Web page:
How Vitamin C in Skincare Can Give You Brighter, Even Complexion
However, Vitamin C isn’t quite as universal of an ingredient as other industry favorites, such as hyaluronic acid and niacinamide. That’s because it needs to be carefully stabilized and balanced in any formula, and can disagree with certain skin types, notes Green. “Those with sensitive skin may experience irritation or redness if using a very potent vitamin C serum,” she explains. This is also an argument in favor of a lighter-grade dosage (in a multitasking serum or a moisturizer, for example).
Read on for the many benefits of Vitamin C—since it is more than just a skin brightener.
The Benefits of Vitamin C in Skincare
It Evens Skin Tone
Let’s start with the most sought-out benefit. Vitamin C improves skin inconsistencies by regulating melanin production, which yields a brighter overall complexion. This helps with fading dark spots caused by hyperpigmentation or sun damage. When we talk about having clearer, more “even” complexion, then this is what we typically mean: You have a singular tone across your face, as opposed to any splotches or random spots.
It Improves Skin Elasticity
Vitamin C boosts collagen and elastin production, explains Green. Thus, the ingredient helps to smooth fine lines and promote general suppleness, since elastin and collagen keep skin tight. Skin will feel softer to the touch, and will also absorb other ingredients more easily, since it won’t be dry and recalcitrant.
It Helps Skin Repair
Vitamin C helps speed up cellular turnover, too. Pair this with the uptick in elastin and collagen production, and the ingredient doubly aids in wound or scar healing, reducing the amount of time you deal with a cut or post-inflammatory acne. That’s yet one more way the ingredient helps promote a more even complexion. See why it’s such a beloved ingredient?
It Helps Reduce Blemishes
Vitamin C has anti-inflammatory properties, thus it helps reduce redness and irritation associated with blemishes. It’s not necessarily an ingredient we’d describe as soothing on contact—let’s reserve that for things like aloe, chamomile, and allantoin—but the inclusion of Vitamin C in products will certainly help provide this local relief for blemished areas.
It Boosts Antioxidant Protection
Acting as an antioxidant, Vitamin C neutralizes free radicals caused by pollution and UV rays. Even the impact of internal stress on skin (blemishes, dullness, accelerated aging) can be minimized. We don’t often think of that internal stress as a toxin, but it has serious effects on our complexion, since it progresses signs of aging and is difficult to reverse.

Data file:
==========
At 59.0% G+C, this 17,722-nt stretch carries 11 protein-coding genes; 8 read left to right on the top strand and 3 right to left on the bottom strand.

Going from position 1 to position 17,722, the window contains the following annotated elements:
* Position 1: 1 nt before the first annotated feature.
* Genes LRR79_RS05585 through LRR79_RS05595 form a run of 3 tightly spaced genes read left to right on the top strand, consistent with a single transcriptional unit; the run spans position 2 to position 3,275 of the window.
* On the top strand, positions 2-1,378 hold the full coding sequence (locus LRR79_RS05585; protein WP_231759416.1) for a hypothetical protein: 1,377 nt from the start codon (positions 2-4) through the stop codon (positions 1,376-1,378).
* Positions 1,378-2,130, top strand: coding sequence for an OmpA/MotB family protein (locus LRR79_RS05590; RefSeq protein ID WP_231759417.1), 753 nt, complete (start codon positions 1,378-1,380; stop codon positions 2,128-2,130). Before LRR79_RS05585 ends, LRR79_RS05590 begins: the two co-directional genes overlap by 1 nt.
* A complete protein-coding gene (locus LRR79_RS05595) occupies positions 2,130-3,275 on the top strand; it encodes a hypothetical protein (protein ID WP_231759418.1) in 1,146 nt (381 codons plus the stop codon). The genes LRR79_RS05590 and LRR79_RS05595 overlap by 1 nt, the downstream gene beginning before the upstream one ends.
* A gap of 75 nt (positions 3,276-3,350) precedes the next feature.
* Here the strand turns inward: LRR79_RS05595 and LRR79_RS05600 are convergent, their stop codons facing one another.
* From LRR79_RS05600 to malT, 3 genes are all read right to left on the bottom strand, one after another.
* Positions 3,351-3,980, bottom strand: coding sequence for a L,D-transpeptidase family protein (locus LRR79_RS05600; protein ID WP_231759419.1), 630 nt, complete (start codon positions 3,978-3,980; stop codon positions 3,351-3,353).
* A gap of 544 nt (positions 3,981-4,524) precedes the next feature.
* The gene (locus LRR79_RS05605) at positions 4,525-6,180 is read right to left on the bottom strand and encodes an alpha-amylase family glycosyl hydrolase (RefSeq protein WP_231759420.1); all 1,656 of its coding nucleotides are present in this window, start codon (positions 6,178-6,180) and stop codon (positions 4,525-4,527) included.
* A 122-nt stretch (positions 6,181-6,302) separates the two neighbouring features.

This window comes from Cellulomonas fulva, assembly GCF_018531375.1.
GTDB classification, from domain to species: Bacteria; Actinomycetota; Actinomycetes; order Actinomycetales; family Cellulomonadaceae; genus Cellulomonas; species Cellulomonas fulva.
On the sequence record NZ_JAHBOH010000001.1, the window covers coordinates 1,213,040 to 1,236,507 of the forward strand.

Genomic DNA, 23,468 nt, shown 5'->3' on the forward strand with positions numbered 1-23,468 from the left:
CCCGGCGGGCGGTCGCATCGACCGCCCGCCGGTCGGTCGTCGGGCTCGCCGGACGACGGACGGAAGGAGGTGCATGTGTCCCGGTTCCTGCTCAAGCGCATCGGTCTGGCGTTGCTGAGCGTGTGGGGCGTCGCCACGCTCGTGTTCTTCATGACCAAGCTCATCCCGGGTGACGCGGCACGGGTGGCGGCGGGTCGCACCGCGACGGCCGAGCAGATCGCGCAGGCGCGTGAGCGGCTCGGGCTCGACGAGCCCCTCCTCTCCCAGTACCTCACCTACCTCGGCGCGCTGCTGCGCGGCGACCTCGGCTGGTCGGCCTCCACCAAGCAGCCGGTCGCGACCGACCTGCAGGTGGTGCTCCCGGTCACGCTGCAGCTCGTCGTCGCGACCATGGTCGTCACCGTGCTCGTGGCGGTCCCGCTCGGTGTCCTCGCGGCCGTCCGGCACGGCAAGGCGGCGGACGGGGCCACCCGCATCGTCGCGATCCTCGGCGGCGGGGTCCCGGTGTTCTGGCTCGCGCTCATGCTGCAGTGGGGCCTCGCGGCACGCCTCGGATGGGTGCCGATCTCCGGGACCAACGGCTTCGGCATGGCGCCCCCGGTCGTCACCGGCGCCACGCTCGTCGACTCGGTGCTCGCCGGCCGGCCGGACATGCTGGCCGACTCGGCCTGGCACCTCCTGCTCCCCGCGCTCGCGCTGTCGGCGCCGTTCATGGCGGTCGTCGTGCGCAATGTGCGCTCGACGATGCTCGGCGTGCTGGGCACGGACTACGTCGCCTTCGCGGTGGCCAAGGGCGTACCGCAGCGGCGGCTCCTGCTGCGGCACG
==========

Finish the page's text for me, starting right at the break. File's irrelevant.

How to Use Vitamin C in Skincare
Green says that you can use Vitamin C in morning or night, however, many bedtime ingredients may not interact as well with the ingredient (like retinols and exfoliating acids, which are more aggressive in nature). So, Vitamin C is usually saved for daytime use—and considering its antioxidant concentration, it’s reassuring to get that added defense before going outside (where threats like UV rays and city pollution are pervasive and omnipresent).
If you use Vitamin C in a pre-measured, balanced formula, then chances are the company has done the legwork in stabilizing the otherwise volatile ingredient. However, in many standalone Vitamin C serums, the results can be supremely effective while also risking quick oxidation or skin sensitivities. For example, many Vitamin C serums will start out orange, but then turn a brownish color within a few weeks or a month, which signals that it’s expired.
For this same reason, it can be tricky to find an effective Vitamin C product, since you never know how long a cream or serum has been sitting on the shelves. Typically, you want to use a Vitamin C product within a few months of its genesis, to ensure that the ingredient keeps maximum efficacy. (Score one more argument for choosing a custom-made Vitamin C product, then, since these are made to order and are but days old when they arrive at your door.)
Lastly, you’re not likely to see Vitamin C on the ingredients list (though it will probably be included in marketing materials for any product). That’s because the vitamin needs to be obtained through other ingredients, like ascorbic acid or magnesium ascorbyl phosphate. At Prose, for example, we obtain Vitamin C from ascorbic acid and potato starch through biotransformation. Our enzymatic technology then binds Vitamin C to glucose, which stabilizes the volatile ingredient and allows us to include it in custom skincare products.